Providian

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Providian Financial Corporation
Type Acquired; formerly Public (NYSE: PVN)
Industry Finance and Insurance
Founded 1997
Headquarters San Francisco, California
Key people Joseph W. Saunders, Chairman, President, & CEO
Anthony F. Vuoto, Vice Chairman & CFO
Warren Wilcox, Vice Chairman of Planning and Marketing
Products Financial Services
Revenue $2.6 billion USD (2004)
Employees 3,500
Parent Washington Mutual Inc (at time of acquisition)
JPMorgan Chase (since 2008)

Providian Financial Corporation was one of the leading credit card issuers in the United States when it was sold to Washington Mutual for approximately US$6.5 billion in October 2005. Providian was headquartered in San Francisco, California, and had more than 10 million card holders at the time of its sale. Washington Mutual, Inc., continued to run the company as a wholly owned subsidiary, out of its San Francisco headquarters. At its peak, the company employed approximately 13,000 people nationwide. Providian had significant operations in California, New Hampshire, and Texas.

History[edit]

In 1981, Parker Pen acquired two banks to start a credit card company by the name of First Deposit, based in San Francisco. In 1984, First Deposit was sold to the Kentucky insurance company Capital Holding, later renamed Providian.[1][2] When Providian's insurance operations were acquired by Aegon, Providian's credit card business was spun off as a separate company.[3]

Providian was a company that sold credit in the "subprime" market. Providian provided credit cards primarily to the lowest income groups in the U.S. at high interest rates. The annual percentage rates (APR) charged by Providian were as high as 29.9 percent.

In a March 1999 memorandum published by the San Francisco Chronicle, the founder of the company, Andrew Kahr, asked company executives about its customers: "Is any bit of food too small to grab when you're starving and when there is nothing else in sight? The trick is charging a lot, repeatedly, for small doses of instrumental [sic]credit." Many critics contended that the extended credit makes the borrower poorer than before the credit was extended. Having the opposite effect on officers and directors of the company, making them conspicuously wealthier. David Alvarez, former president of the integrated-card unit, made a US$12.2 million profit selling his stock before the company disclosed that it was in deep trouble. Larry Thompson sold all his stock having a value of approximately US$4.7 million following his confirmation hearing and a short time before Providian's financial problems became public information and the stock price plummeted.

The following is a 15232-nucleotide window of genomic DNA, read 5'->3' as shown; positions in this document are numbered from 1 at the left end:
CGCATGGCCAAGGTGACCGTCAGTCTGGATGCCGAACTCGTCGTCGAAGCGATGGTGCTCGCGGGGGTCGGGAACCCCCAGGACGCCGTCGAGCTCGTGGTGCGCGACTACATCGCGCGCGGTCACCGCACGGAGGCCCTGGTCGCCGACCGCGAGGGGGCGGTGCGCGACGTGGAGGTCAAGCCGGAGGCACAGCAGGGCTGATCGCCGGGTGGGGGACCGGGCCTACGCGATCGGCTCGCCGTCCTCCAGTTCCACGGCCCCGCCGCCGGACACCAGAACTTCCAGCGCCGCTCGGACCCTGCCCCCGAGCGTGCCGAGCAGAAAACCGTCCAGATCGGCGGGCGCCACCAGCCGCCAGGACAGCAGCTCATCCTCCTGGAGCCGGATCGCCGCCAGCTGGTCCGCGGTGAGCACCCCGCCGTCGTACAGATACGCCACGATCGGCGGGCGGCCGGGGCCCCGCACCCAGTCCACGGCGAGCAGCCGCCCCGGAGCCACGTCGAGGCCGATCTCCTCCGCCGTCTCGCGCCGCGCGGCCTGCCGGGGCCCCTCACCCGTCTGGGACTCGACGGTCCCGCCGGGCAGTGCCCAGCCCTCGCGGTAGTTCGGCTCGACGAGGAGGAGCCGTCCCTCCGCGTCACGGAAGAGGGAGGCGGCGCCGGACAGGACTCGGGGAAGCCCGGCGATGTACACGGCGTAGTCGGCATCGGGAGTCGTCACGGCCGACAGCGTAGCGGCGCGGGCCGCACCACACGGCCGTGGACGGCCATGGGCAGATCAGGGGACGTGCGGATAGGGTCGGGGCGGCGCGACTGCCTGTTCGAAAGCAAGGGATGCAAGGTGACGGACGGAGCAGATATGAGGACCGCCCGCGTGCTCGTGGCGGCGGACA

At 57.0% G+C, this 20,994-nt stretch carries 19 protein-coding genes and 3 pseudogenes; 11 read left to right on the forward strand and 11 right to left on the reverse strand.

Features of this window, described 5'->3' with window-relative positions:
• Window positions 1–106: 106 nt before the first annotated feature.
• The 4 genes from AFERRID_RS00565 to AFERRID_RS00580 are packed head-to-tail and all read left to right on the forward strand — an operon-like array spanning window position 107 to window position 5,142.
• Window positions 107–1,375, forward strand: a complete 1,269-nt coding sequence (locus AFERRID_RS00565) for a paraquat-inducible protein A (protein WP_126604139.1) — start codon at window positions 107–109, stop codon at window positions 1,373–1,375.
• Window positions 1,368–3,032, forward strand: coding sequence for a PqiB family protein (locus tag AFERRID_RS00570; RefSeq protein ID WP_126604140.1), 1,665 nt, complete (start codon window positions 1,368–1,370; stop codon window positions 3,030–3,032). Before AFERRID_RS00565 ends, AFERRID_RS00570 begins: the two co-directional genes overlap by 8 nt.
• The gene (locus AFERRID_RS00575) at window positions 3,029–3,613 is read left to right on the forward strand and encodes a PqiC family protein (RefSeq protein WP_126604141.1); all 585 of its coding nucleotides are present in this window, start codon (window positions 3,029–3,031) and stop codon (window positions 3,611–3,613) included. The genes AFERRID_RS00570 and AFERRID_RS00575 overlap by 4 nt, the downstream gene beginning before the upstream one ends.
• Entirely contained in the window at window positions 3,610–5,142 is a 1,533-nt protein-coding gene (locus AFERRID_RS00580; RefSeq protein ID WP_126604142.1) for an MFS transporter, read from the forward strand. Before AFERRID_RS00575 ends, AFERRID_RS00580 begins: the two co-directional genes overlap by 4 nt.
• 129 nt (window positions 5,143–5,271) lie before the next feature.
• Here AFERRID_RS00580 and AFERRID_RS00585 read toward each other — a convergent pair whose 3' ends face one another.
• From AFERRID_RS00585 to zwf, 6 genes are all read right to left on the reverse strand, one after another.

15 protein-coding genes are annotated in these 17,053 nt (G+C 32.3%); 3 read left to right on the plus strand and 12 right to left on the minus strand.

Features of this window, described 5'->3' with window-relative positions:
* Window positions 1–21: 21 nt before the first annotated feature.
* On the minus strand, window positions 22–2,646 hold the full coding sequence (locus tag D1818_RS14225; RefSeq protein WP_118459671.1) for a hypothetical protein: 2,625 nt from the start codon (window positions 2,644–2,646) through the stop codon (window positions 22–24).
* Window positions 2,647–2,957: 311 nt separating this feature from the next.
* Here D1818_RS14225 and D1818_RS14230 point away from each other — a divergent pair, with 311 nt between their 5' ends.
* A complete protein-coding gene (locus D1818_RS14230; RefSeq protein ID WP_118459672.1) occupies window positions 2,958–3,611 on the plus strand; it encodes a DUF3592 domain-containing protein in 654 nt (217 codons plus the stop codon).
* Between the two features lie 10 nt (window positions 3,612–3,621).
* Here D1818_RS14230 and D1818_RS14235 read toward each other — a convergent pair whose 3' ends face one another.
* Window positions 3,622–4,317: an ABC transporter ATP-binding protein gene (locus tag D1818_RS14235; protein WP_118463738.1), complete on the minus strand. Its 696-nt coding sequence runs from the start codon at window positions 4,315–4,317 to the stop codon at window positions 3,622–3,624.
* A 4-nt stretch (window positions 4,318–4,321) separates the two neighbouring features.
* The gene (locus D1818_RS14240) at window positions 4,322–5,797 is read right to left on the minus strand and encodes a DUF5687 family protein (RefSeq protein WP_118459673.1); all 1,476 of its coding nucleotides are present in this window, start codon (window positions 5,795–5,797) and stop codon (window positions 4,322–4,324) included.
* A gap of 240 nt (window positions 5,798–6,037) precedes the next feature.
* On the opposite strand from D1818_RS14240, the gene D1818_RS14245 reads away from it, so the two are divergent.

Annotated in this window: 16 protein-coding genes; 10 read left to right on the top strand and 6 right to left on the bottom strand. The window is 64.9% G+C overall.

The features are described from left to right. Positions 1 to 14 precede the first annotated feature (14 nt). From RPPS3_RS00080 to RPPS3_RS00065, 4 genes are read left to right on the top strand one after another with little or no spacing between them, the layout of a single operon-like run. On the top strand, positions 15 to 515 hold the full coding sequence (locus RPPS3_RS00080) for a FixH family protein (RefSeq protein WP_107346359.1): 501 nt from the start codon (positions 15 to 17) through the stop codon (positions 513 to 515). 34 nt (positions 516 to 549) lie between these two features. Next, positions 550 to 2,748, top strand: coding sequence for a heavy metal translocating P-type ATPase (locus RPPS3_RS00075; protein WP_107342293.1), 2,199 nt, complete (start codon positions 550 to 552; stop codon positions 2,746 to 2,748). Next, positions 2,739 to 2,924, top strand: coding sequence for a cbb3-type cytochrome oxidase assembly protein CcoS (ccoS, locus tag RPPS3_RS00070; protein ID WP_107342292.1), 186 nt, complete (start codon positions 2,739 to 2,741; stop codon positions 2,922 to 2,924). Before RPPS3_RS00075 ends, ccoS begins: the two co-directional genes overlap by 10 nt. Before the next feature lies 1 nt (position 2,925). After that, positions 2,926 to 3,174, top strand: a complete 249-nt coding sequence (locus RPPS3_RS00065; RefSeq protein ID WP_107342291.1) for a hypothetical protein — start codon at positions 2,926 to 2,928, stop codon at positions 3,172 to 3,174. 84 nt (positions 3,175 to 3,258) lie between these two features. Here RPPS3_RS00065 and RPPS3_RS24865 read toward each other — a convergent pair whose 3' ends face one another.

Class action suits[edit]

Beginning in mid-1999, a number of class-action suits were filed against the company regarding aggressive sales tactics for various "credit protection" services being sold to Providian credit card holders.

On November 7, 2001, the Hon. Stuart R. Pollak of the Superior Court of California, the City and County of San Francisco, granted final approval to a settlement agreement in the case, and certified a settlement class. The settlement required Providian to pay over $100 million in cash, credits, and other benefits to the class, and to stop certain practices that were at issue in the class actions. Combined with an earlier settlement with governmental entities, the award constitutes the largest settlement ever against a credit card company for alleged widespread unlawful business practices.

Providian National Bank and its parent company, Providian Financial, were accused of deceiving and unfairly charging its customers since June 1995. The case was initiated by the U.S. Office of the Comptroller of the Currency (OCC) and the San Francisco District Attorney’s Office. In 2000, Providian agreed to reimburse $300 million to 3 million customers, who were victims of misleading sales pitches and charged for products they did not want, including Providian credit-protection plan, balance transfers, annual fees, and other services. The settlement was the largest enforcement action ever by the OCC and is the first enforcement action under the Federal Trade Commission Act by a bank regulatory agency. [4] [5]

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